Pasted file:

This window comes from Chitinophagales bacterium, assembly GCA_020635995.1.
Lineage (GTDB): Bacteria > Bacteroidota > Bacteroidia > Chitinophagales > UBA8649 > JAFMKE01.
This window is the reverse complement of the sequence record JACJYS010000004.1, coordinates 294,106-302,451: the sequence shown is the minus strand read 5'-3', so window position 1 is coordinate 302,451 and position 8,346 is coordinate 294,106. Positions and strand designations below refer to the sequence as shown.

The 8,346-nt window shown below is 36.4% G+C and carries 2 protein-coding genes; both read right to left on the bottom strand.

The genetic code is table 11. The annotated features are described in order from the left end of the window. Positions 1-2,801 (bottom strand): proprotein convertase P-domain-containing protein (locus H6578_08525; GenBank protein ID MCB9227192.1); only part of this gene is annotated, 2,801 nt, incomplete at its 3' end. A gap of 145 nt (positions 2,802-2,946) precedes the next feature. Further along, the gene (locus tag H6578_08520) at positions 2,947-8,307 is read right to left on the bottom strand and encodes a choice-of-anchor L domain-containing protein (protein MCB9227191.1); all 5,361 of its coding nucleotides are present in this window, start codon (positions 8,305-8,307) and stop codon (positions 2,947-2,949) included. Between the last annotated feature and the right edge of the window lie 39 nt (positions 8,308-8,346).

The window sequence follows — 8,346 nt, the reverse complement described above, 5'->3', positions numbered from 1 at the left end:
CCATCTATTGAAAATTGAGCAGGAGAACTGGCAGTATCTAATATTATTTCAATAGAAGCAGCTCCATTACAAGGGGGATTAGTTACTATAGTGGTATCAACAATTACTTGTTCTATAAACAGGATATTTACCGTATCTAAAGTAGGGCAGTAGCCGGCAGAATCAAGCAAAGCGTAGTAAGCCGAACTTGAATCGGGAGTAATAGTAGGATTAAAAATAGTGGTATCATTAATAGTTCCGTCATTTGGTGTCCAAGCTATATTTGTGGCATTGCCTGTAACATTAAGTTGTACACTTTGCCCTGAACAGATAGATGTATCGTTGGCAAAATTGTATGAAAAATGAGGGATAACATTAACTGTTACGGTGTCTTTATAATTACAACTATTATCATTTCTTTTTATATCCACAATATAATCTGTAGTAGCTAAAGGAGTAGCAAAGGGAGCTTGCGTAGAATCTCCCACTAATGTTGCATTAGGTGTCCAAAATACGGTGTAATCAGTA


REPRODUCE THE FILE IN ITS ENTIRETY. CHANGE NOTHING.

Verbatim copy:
This window comes from Chitinophagales bacterium, assembly GCA_020635995.1.
Lineage (GTDB): Bacteria > Bacteroidota > Bacteroidia > Chitinophagales > UBA8649 > JAFMKE01.
This window is the reverse complement of the sequence record JACJYS010000004.1, coordinates 294,106-302,451: the sequence shown is the minus strand read 5'-3', so window position 1 is coordinate 302,451 and position 8,346 is coordinate 294,106. Positions and strand designations below refer to the sequence as shown.

The 8,346-nt window shown below is 36.4% G+C and carries 2 protein-coding genes; both read right to left on the bottom strand.

The genetic code is table 11. The annotated features are described in order from the left end of the window. Positions 1-2,801 (bottom strand): proprotein convertase P-domain-containing protein (locus H6578_08525; GenBank protein ID MCB9227192.1); only part of this gene is annotated, 2,801 nt, incomplete at its 3' end. A gap of 145 nt (positions 2,802-2,946) precedes the next feature. Further along, the gene (locus tag H6578_08520) at positions 2,947-8,307 is read right to left on the bottom strand and encodes a choice-of-anchor L domain-containing protein (protein MCB9227191.1); all 5,361 of its coding nucleotides are present in this window, start codon (positions 8,305-8,307) and stop codon (positions 2,947-2,949) included. Between the last annotated feature and the right edge of the window lie 39 nt (positions 8,308-8,346).

The window sequence follows — 8,346 nt, the reverse complement described above, 5'->3', positions numbered from 1 at the left end:
CCATCTATTGAAAATTGAGCAGGAGAACTGGCAGTATCTAATATTATTTCAATAGAAGCAGCTCCATTACAAGGGGGATTAGTTACTATAGTGGTATCAACAATTACTTGTTCTATAAACAGGATATTTACCGTATCTAAAGTAGGGCAGTAGCCGGCAGAATCAAGCAAAGCGTAGTAAGCCGAACTTGAATCGGGAGTAATAGTAGGATTAAAAATAGTGGTATCATTAATAGTTCCGTCATTTGGTGTCCAAGCTATATTTGTGGCATTGCCTGTAACATTAAGTTGTACACTTTGCCCTGAACAGATAGATGTATCGTTGGCAAAATTGTATGAAAAATGAGGGATAACATTAACTGTTACGGTGTCTTTATAATTACAACTATTATCATTTCTTTTTATATCCACAATATAATCTGTAGTAGCTAAAGGAGTAGCAAAGGGAGCTTGCGTAGAATCTCCCACTAATGTTGCATTAGGTGTCCAAAATACGGTGTAATCAGTA